If you are on the same tack as another boat, then the one closest to the wind has to stay out of the way of the one or one furthest from the wind. The idea here is that the boat that has the clear air has the most control and maneuverability, so the onus is on her to keep clear of the other boat.
This not only applies when boats are on the same leg, but on different legs as well. If you are going up the first leg to the windward mark on starboard, and another boat is coming down the course under spinnaker on starboard, the wind is hitting them first, making them the windward boat and obligating them to keep clear of you, the leeward boat.
12 Same Tack, Not Overlapped – When on the same tack and not overlapped, the boat clear astern must keep clear of the boat clear ahead.
Another pretty basic concept, which is that if two boats are on the same tack, the one coming up from behind cannot just run into the boat ahead. They have to go around. Of course, if a starboard boat comes up behind a port boat, the port-tack boat has to get out of the way, because they are on different tacks.
13 Tacking – When you tack, until you are close hauled you must keep clear of the other boats.
When you tack around other boats, you cannot just put the helm over and hope everyone else gets out of your way. From the time you pass head-to-wind until you are on your close hauled course, you have NO RIGHTS, and better not cause anyone to change their course.
Section B – General Limitations to the Right of Way Boat
14 Avoid Contact – You must avoid contact with other boats, but a right of way boat shall not be penalized under this rule unless the contact causes damage.
Even if you are the right of way boat and the other boat is supposed to keep clear, when it becomes evident that they are not going to keep clear, you must take immediate action to avoid a collision. If you fail to do so and the collision cause damage to either of the boats or crew, you will be penalized.
15 Acquiring Right of Way – When you do something to give you the right of way, you must initially give the other boat room to keep clear.
If you make a maneuver that gives you right of way such as becoming overlapped to leeward, or tacking over to starboard in front of a port-tack boat, you cannot do it so quickly that the boats that are now obligated to keep clear are unable to do so.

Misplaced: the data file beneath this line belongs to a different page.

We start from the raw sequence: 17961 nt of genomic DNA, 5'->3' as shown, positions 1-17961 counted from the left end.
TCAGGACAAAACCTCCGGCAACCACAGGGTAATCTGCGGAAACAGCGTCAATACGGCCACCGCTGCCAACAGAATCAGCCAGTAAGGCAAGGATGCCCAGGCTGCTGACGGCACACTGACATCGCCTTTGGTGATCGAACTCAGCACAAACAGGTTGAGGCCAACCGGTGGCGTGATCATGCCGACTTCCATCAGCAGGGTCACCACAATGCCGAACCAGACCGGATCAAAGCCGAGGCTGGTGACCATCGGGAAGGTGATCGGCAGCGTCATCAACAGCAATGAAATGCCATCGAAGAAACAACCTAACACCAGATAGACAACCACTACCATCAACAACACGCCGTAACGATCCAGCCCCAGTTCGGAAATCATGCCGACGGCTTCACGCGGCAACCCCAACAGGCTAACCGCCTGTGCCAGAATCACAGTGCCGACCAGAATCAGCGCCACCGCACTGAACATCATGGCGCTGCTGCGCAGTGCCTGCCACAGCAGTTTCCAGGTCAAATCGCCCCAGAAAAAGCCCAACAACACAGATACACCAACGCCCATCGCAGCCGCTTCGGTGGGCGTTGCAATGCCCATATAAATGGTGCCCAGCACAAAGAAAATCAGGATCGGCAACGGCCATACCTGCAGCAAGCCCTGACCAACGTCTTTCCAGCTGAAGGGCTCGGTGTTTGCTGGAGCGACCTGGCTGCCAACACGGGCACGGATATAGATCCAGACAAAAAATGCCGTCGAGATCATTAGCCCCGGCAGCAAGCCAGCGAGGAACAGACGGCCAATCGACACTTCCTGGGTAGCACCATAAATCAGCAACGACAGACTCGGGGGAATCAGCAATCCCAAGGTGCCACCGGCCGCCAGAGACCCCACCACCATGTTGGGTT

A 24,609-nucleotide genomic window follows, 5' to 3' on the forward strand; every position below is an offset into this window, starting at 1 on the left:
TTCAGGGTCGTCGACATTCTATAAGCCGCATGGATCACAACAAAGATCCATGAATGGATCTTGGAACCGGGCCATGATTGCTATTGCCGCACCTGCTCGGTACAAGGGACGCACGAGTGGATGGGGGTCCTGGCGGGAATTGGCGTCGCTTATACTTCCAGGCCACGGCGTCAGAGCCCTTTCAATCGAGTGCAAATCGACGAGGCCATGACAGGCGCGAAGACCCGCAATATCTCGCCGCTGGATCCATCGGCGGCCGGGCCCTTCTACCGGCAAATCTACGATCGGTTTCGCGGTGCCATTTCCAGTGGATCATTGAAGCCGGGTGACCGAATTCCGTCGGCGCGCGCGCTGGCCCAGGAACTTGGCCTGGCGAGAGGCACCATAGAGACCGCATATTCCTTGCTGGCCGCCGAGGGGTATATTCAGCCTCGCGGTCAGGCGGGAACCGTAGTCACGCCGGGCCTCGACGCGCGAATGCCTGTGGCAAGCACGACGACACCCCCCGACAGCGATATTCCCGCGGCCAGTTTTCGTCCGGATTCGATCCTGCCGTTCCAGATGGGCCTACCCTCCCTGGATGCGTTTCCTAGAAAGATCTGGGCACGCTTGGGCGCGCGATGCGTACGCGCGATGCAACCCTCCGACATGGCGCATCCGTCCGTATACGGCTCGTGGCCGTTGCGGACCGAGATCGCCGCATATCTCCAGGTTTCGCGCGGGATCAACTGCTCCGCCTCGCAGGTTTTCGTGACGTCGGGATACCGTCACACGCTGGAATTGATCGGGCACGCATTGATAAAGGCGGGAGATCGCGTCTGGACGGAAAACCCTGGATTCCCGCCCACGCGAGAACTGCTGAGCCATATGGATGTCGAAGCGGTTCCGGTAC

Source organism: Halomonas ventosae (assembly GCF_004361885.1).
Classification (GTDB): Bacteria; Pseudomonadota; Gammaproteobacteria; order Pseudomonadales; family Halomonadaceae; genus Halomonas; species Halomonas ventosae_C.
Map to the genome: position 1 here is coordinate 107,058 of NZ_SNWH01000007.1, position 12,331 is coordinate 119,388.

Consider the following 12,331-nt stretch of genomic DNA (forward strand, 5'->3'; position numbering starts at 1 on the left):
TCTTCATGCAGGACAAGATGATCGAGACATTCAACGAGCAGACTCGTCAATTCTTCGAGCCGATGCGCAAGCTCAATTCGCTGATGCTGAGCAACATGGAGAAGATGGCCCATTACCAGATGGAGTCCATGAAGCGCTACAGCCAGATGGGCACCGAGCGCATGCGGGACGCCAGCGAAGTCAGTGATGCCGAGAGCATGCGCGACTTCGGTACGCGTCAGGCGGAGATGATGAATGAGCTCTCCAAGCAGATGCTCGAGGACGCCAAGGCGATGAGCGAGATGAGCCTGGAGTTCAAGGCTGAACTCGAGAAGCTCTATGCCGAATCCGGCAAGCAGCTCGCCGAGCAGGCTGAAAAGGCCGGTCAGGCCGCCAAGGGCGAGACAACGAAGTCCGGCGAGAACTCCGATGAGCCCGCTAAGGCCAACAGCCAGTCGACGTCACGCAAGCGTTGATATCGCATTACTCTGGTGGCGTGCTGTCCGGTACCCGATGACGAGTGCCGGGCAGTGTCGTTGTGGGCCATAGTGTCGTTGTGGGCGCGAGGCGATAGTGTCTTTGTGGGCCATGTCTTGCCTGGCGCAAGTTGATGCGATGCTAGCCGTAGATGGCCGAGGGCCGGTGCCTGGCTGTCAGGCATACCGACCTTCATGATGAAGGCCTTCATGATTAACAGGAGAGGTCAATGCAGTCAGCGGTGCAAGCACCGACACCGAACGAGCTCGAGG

16 Changing Course – When you change course, you must give the keep clear boat room to keep clear.
This applies if you are the boat ahead, the leeward boat, or a starboard tack boat. In addition, when you are going upwind and are on starboard tack, this rule specifically prohibits “hunting” of the port tack boat. For example, if the port tack boat was going to pass behind you, but with a few boat lengths to go you changed your course to point right at him, causing him to have to immediately tack, than you would be penalized.
17 Same Tack, Proper Course – After the starting gun, if you get overlap from clear astern within two of your boat lengths, you cannot sail above your proper course. Downwind, if there is a boat within two lengths that is either clear ahead or to windward of you and you are steering a course to leeward of her, they cannot sail below their proper course.
This means that you are limited as to the course you can sail as the leeward boat when you establish overlap this way. You have no “luffing rights” and cannot take the windward boat any higher than is you proper course. It also means that a windward boat cannot “block” you on a downwind course. Of course, your not racing until the starting gun goes off, so if you want to luff someone up before the start (perhaps to send them over the line early) you are free to do so. But as soon as the gun goes off, back to proper course.